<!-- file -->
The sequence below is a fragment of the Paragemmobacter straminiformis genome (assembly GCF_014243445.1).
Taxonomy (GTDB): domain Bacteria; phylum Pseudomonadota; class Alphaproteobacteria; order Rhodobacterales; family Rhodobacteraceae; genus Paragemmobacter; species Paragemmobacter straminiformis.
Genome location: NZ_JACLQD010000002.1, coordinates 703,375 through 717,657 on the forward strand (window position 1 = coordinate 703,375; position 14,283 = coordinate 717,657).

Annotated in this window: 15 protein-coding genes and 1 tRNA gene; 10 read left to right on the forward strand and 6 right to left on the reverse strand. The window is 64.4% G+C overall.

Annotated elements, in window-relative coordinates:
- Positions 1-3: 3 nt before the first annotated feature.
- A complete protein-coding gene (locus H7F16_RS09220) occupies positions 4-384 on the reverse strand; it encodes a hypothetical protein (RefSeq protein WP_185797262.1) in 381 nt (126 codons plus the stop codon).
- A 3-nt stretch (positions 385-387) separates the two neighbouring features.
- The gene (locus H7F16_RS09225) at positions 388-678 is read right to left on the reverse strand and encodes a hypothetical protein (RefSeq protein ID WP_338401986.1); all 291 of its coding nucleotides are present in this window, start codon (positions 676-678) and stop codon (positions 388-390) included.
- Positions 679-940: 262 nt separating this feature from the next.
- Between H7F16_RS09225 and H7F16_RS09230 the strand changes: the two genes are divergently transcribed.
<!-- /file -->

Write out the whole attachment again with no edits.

The sequence below is a fragment of the Paragemmobacter straminiformis genome (assembly GCF_014243445.1).
Taxonomy (GTDB): domain Bacteria; phylum Pseudomonadota; class Alphaproteobacteria; order Rhodobacterales; family Rhodobacteraceae; genus Paragemmobacter; species Paragemmobacter straminiformis.
Genome location: NZ_JACLQD010000002.1, coordinates 703,375 through 717,657 on the forward strand (window position 1 = coordinate 703,375; position 14,283 = coordinate 717,657).

Annotated in this window: 15 protein-coding genes and 1 tRNA gene; 10 read left to right on the forward strand and 6 right to left on the reverse strand. The window is 64.4% G+C overall.

Annotated elements, in window-relative coordinates:
- Positions 1-3: 3 nt before the first annotated feature.
- A complete protein-coding gene (locus H7F16_RS09220) occupies positions 4-384 on the reverse strand; it encodes a hypothetical protein (RefSeq protein WP_185797262.1) in 381 nt (126 codons plus the stop codon).
- A 3-nt stretch (positions 385-387) separates the two neighbouring features.
- The gene (locus H7F16_RS09225) at positions 388-678 is read right to left on the reverse strand and encodes a hypothetical protein (RefSeq protein ID WP_338401986.1); all 291 of its coding nucleotides are present in this window, start codon (positions 676-678) and stop codon (positions 388-390) included.
- Positions 679-940: 262 nt separating this feature from the next.
- Between H7F16_RS09225 and H7F16_RS09230 the strand changes: the two genes are divergently transcribed.